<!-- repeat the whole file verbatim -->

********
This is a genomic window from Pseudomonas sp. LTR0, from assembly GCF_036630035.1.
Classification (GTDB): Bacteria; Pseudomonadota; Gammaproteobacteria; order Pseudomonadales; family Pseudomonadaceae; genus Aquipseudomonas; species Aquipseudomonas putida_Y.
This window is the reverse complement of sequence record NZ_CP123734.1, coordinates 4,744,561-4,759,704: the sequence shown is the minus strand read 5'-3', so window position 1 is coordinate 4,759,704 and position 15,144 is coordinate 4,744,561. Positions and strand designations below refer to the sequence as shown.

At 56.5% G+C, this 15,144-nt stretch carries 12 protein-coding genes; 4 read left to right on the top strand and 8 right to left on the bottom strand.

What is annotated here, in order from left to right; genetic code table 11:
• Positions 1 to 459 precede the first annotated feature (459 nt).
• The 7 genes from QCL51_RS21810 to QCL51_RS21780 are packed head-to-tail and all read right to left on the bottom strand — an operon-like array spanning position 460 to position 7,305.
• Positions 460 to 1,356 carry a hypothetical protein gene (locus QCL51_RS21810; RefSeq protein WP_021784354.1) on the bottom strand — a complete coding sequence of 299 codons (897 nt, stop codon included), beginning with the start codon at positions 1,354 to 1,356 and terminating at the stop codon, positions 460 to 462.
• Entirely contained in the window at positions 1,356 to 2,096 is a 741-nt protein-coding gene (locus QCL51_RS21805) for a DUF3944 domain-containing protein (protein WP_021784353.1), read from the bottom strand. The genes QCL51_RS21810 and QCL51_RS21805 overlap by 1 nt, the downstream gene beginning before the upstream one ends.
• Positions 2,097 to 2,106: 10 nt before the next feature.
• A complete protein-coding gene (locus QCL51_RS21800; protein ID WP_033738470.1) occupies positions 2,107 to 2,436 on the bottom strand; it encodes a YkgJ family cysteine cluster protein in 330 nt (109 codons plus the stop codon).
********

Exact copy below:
This is a genomic window from Pseudomonas sp. LTR0, from assembly GCF_036630035.1.
Classification (GTDB): Bacteria; Pseudomonadota; Gammaproteobacteria; order Pseudomonadales; family Pseudomonadaceae; genus Aquipseudomonas; species Aquipseudomonas putida_Y.
This window is the reverse complement of sequence record NZ_CP123734.1, coordinates 4,744,561-4,759,704: the sequence shown is the minus strand read 5'-3', so window position 1 is coordinate 4,759,704 and position 15,144 is coordinate 4,744,561. Positions and strand designations below refer to the sequence as shown.

At 56.5% G+C, this 15,144-nt stretch carries 12 protein-coding genes; 4 read left to right on the top strand and 8 right to left on the bottom strand.

What is annotated here, in order from left to right; genetic code table 11:
• Positions 1 to 459 precede the first annotated feature (459 nt).
• The 7 genes from QCL51_RS21810 to QCL51_RS21780 are packed head-to-tail and all read right to left on the bottom strand — an operon-like array spanning position 460 to position 7,305.
• Positions 460 to 1,356 carry a hypothetical protein gene (locus QCL51_RS21810; RefSeq protein WP_021784354.1) on the bottom strand — a complete coding sequence of 299 codons (897 nt, stop codon included), beginning with the start codon at positions 1,354 to 1,356 and terminating at the stop codon, positions 460 to 462.
• Entirely contained in the window at positions 1,356 to 2,096 is a 741-nt protein-coding gene (locus QCL51_RS21805) for a DUF3944 domain-containing protein (protein WP_021784353.1), read from the bottom strand. The genes QCL51_RS21810 and QCL51_RS21805 overlap by 1 nt, the downstream gene beginning before the upstream one ends.
• Positions 2,097 to 2,106: 10 nt before the next feature.
• A complete protein-coding gene (locus QCL51_RS21800; protein ID WP_033738470.1) occupies positions 2,107 to 2,436 on the bottom strand; it encodes a YkgJ family cysteine cluster protein in 330 nt (109 codons plus the stop codon).